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WC administration, students, and parents participate in random act of kindness

In any given school year, WC students have a myriad of learning opportunities outside of the classroom. The calendar is typically peppered with educational trips like the sixth-grade weekend at the U.S. Space Center and the eighth-grade excursion to Washington D.C., community-building trips like the fifth-grade “Over and Out” experience or the Junior-Senior retreat, and service opportunities like Community Impact Day and the senior capstone trip to the Dominican Republic.

COVID-19 has caused most of these incredible experiences to be modified or altogether cancelled. But one thing that is not canceled this year: kindness.

Friday, August 28, was a very bad day for several north Columbus residents. A lightning strike set the Pierpont Apartment complex ablaze on the afternoon of August 28, destroying four units and damaging 12 more. It seems like unexpected, tragic events like this are all too common nowadays and community needs are great, but this didn’t just happen anywhere…it happened right in our own neighborhood. Pierpont Apartments are just one-half mile from WC’s Upper School campus, across Worthington-Galena Road.

WC parent Danielle Moore lives in Worthington, near the Upper School campus and Pierpont apartments. She saw and smelled smoke from the fire and heard first responder sirens that afternoon. Imagining the devastation of the fire victims (especially in light of the hard times that many are facing this year), she felt prompted by the Holy Spirit to do something. She explains, “As a participant in Warrior Prayer, I know that this year we are praying for our community to experience unity. I saw an opportunity to be the hands and feet of Jesus that would also draw our community together in working toward a common goal.”

Moore approached Upper School principal Dr. Buzz Inboden about how WC students may be able to help families affected by this life-altering incident. With the go-ahead from Dr. Buzz, Moore reached out to the apartment complex management to see what the immediate needs were. Ten families were displaced by the fire and in need of many basic items (toiletries, pantry foods, etc.). Communication was sent out to Upper School students and parents on Thursday and by Friday donations started pouring in.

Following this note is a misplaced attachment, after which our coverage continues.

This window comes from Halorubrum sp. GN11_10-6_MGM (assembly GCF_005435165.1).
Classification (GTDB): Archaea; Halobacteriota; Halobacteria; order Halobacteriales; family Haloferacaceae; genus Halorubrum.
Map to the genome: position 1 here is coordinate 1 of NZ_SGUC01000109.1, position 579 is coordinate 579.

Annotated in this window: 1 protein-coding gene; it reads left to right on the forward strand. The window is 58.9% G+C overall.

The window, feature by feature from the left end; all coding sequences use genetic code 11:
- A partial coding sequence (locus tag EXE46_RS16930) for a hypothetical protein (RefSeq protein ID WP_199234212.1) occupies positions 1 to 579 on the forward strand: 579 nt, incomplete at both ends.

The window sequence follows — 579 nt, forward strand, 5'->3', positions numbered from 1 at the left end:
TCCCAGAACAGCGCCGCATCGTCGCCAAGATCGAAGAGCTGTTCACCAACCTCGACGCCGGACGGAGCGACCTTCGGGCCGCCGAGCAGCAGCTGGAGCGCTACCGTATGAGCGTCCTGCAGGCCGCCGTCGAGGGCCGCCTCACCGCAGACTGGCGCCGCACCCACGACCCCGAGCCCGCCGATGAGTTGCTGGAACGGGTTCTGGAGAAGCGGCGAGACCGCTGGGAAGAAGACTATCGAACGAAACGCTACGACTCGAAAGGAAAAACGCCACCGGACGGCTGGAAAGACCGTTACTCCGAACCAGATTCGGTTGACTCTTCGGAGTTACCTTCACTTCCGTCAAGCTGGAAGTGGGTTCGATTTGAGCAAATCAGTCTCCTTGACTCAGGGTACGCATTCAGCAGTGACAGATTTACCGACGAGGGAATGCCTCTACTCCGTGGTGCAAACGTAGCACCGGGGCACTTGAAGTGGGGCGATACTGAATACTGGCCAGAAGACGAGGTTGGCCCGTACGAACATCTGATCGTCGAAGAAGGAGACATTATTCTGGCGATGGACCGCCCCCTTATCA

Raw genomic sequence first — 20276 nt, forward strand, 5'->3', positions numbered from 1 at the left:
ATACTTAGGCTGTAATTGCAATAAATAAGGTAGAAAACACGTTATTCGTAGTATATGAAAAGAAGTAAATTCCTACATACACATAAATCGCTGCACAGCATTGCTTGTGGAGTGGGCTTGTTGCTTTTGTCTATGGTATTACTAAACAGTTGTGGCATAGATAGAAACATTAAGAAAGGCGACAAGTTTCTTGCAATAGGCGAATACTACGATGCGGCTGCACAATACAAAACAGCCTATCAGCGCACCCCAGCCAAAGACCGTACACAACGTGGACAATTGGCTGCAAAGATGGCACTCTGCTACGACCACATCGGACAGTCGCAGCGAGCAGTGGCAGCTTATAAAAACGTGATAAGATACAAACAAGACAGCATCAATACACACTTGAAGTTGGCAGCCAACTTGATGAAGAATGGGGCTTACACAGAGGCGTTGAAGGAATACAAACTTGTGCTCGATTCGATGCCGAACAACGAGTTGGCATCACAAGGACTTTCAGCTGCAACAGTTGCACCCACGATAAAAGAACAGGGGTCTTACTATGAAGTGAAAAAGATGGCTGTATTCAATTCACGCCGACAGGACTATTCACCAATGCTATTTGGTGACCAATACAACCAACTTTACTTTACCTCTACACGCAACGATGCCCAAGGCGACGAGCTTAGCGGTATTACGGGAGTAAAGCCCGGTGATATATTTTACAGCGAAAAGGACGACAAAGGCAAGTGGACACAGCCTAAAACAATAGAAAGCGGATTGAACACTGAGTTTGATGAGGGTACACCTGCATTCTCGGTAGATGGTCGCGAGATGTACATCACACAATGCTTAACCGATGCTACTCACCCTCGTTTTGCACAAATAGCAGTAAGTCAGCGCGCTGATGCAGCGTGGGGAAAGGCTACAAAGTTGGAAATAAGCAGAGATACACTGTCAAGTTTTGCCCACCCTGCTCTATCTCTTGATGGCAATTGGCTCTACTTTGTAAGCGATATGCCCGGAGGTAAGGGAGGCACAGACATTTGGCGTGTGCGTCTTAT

Dr. Buzz and a few students delivered one load of items to the apartment complex on Friday. In his words, “Our [WC] families were so responsive that we ended the drive early. The residents appreciate all the supplies and the management sends its thanks to the WC community.”

One expected outcome of a WC education is that each Warrior function as a responsible, participating citizen of their community and the Kingdom of God long after they move on from WC. A life centered on Jesus and His Kingdom, filled with service to others, is a mindset developed incrementally over time and in various ways. Though this reality of Christian citizenship is, in many ways, woven into a WC education, moments like this are certainly part of that process.

As WC’s Head of School Troy McIntosh explains, “A proper education ought to touch the heart and spur us to action. So our students’ response to this tragedy in our own neighborhood is really a reflection of their ongoing learning and growth as young people confirmed to God’s image.” 

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